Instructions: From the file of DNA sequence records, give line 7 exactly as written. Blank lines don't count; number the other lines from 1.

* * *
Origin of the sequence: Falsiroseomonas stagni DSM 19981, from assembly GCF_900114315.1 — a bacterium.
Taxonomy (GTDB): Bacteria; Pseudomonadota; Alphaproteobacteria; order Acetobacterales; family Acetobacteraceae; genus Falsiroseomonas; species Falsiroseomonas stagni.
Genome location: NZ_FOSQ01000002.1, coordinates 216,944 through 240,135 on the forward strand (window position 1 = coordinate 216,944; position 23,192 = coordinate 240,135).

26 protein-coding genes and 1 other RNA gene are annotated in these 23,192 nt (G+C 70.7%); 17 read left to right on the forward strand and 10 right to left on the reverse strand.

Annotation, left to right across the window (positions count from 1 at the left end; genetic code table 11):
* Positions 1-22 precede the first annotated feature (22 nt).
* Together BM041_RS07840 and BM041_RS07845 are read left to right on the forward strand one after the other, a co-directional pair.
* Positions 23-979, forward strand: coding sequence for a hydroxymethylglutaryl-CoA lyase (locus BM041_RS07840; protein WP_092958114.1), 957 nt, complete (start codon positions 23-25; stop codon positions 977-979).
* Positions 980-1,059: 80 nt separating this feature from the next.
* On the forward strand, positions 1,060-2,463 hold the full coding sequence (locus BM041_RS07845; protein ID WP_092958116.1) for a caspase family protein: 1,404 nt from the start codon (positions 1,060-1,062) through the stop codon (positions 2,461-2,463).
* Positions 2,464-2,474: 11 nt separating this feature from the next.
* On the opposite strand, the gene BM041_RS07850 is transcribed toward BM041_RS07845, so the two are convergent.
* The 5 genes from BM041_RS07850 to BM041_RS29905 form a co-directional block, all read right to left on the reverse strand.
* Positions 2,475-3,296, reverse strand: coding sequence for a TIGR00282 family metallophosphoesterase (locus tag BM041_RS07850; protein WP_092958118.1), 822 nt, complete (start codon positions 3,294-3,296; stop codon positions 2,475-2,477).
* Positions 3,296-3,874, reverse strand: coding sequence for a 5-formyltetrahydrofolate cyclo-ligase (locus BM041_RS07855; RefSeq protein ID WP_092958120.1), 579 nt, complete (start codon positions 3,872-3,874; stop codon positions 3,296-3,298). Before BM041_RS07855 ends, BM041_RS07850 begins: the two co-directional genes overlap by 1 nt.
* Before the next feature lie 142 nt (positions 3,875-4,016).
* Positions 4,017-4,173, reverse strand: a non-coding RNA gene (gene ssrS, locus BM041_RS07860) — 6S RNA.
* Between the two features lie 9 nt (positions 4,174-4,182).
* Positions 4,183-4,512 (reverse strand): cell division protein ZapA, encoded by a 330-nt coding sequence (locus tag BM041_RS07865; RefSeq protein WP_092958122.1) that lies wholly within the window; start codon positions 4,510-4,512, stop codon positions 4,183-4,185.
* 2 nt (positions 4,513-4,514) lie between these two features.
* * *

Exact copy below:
* Together BM041_RS07840 and BM041_RS07845 are read left to right on the forward strand one after the other, a co-directional pair.